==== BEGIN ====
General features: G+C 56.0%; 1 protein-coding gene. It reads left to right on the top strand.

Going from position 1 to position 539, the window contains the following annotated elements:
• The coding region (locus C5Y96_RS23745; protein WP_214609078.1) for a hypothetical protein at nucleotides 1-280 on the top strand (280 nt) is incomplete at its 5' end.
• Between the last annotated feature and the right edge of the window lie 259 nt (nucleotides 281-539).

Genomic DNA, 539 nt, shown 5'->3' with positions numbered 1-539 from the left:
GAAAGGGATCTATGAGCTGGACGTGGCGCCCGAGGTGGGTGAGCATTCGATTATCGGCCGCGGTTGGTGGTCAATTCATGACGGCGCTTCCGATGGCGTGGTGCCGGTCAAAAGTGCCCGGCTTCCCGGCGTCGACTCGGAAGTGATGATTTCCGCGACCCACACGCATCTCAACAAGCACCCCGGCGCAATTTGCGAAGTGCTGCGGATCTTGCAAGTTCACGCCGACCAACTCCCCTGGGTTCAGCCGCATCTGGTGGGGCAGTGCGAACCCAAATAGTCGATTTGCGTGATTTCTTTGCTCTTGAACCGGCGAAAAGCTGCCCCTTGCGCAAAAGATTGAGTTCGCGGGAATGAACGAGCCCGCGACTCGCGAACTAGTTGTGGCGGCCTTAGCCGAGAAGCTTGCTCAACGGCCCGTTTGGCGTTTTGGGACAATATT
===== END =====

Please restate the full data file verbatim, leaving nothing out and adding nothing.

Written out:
General features: G+C 56.0%; 1 protein-coding gene. It reads left to right on the top strand.

Going from position 1 to position 539, the window contains the following annotated elements:
• The coding region (locus C5Y96_RS23745; protein WP_214609078.1) for a hypothetical protein at nucleotides 1-280 on the top strand (280 nt) is incomplete at its 5' end.
• Between the last annotated feature and the right edge of the window lie 259 nt (nucleotides 281-539).

Genomic DNA, 539 nt, shown 5'->3' with positions numbered 1-539 from the left:
GAAAGGGATCTATGAGCTGGACGTGGCGCCCGAGGTGGGTGAGCATTCGATTATCGGCCGCGGTTGGTGGTCAATTCATGACGGCGCTTCCGATGGCGTGGTGCCGGTCAAAAGTGCCCGGCTTCCCGGCGTCGACTCGGAAGTGATGATTTCCGCGACCCACACGCATCTCAACAAGCACCCCGGCGCAATTTGCGAAGTGCTGCGGATCTTGCAAGTTCACGCCGACCAACTCCCCTGGGTTCAGCCGCATCTGGTGGGGCAGTGCGAACCCAAATAGTCGATTTGCGTGATTTCTTTGCTCTTGAACCGGCGAAAAGCTGCCCCTTGCGCAAAAGATTGAGTTCGCGGGAATGAACGAGCCCGCGACTCGCGAACTAGTTGTGGCGGCCTTAGCCGAGAAGCTTGCTCAACGGCCCGTTTGGCGTTTTGGGACAATATT